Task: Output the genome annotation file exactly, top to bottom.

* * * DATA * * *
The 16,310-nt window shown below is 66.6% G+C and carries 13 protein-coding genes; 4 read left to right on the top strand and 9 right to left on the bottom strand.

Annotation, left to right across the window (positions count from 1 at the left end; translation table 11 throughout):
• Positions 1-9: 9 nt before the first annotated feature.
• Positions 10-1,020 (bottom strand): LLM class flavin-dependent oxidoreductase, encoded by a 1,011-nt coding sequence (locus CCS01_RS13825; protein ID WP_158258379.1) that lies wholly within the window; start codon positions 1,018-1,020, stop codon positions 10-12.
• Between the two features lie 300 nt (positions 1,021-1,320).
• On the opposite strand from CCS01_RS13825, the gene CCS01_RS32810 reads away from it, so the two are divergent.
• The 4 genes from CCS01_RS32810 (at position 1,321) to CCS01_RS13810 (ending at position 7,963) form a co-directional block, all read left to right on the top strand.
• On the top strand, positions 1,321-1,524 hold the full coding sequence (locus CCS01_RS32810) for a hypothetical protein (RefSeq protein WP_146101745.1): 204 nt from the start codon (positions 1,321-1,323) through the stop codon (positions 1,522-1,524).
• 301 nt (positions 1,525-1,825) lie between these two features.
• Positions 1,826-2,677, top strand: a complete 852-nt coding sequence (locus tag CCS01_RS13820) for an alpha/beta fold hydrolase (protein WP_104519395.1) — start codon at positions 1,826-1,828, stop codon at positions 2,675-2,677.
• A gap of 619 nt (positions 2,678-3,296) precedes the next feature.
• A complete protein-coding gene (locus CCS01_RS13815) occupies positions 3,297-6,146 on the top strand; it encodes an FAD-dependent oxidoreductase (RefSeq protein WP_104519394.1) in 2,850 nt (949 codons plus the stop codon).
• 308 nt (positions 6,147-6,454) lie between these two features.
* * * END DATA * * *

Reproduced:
The 16,310-nt window shown below is 66.6% G+C and carries 13 protein-coding genes; 4 read left to right on the top strand and 9 right to left on the bottom strand.

Annotation, left to right across the window (positions count from 1 at the left end; translation table 11 throughout):
• Positions 1-9: 9 nt before the first annotated feature.
• Positions 10-1,020 (bottom strand): LLM class flavin-dependent oxidoreductase, encoded by a 1,011-nt coding sequence (locus CCS01_RS13825; protein ID WP_158258379.1) that lies wholly within the window; start codon positions 1,018-1,020, stop codon positions 10-12.
• Between the two features lie 300 nt (positions 1,021-1,320).
• On the opposite strand from CCS01_RS13825, the gene CCS01_RS32810 reads away from it, so the two are divergent.
• The 4 genes from CCS01_RS32810 (at position 1,321) to CCS01_RS13810 (ending at position 7,963) form a co-directional block, all read left to right on the top strand.
• On the top strand, positions 1,321-1,524 hold the full coding sequence (locus CCS01_RS32810) for a hypothetical protein (RefSeq protein WP_146101745.1): 204 nt from the start codon (positions 1,321-1,323) through the stop codon (positions 1,522-1,524).
• 301 nt (positions 1,525-1,825) lie between these two features.
• Positions 1,826-2,677, top strand: a complete 852-nt coding sequence (locus tag CCS01_RS13820) for an alpha/beta fold hydrolase (protein WP_104519395.1) — start codon at positions 1,826-1,828, stop codon at positions 2,675-2,677.
• A gap of 619 nt (positions 2,678-3,296) precedes the next feature.
• A complete protein-coding gene (locus CCS01_RS13815) occupies positions 3,297-6,146 on the top strand; it encodes an FAD-dependent oxidoreductase (RefSeq protein WP_104519394.1) in 2,850 nt (949 codons plus the stop codon).
• 308 nt (positions 6,147-6,454) lie between these two features.